Spring is here, and the arrival of a new season is an opportunity to take stock of those resolutions you made at the beginning of the year and shed your callous, winter skin. Whether this is done through a change in lifestyle or sonic revelations, March gives us a chance to grow and refresh. We’ve heard this throughout the new releases of 2019, so follow suit and expand your musical horizons this month. Listen to something new, and support those silver and gold artists by checking out some shows this March.
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Berlin-based, Swedish artist Molly Nilsson is a believer in — and a master of — the DIY scene. From the start of her musical career, she has handled her own booking and promotion, in addition to producing her own music; in 2009, Nilsson started her own label, Dark Skies Association. Now, Nilsson has eight albums under her belt. The most recent, 2018’s Twenty Twenty, is an acknowledgement of the often unbearable twists and turns of our modern world, and an attempt to maintain some motivation and joy despite it all. Nilsson is proficient in producing dark pop that is both bouncy and reflective; she gives us glimpses into her experiences — the seemingly mundane ones, and the milestones.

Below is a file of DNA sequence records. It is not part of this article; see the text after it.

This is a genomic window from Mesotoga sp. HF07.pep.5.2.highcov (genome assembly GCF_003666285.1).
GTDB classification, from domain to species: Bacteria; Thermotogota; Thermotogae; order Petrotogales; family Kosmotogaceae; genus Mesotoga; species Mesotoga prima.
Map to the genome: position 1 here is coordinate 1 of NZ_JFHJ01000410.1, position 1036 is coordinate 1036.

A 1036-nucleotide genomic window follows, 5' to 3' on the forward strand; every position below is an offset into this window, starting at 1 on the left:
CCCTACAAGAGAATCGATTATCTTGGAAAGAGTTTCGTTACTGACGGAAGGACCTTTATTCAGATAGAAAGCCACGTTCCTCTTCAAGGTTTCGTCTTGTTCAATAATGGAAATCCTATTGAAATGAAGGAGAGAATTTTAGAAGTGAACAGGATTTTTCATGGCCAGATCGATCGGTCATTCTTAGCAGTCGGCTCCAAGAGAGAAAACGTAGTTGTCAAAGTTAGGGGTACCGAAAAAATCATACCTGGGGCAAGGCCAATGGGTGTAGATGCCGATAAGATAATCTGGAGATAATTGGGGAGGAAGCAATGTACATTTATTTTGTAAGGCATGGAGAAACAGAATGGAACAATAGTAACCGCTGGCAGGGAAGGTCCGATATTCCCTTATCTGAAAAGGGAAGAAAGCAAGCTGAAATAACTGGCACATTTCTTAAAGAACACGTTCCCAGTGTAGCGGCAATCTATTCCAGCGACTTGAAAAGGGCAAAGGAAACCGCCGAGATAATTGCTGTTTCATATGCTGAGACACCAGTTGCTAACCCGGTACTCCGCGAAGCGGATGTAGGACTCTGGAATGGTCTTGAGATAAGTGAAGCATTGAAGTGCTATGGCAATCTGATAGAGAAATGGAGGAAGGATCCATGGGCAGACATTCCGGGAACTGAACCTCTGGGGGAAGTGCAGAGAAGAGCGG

Opening for Molly Nilsson is Atlanta’s electro-punk trio Shouldies. The show prefaces Shouldie’s upcoming tour and the release of their first full-length album, :), via Savannah’s Graveface Records. Frontperson Yancey Ballard has contributed numerous projects to the Atlanta music scene, but with Shouldies, Ballard has found their stride. Alongside John Pierce (Post Hunk) and Daniel Eberlein, Ballard has mastered their brand of dusky synth-pop, accompanied by vocals that at time stylistically border on spoken-word. Shouldies’ music is honest in ways that poke and prod at you, forcing you to look inward, while also inviting you to bust your weirdest move. — EP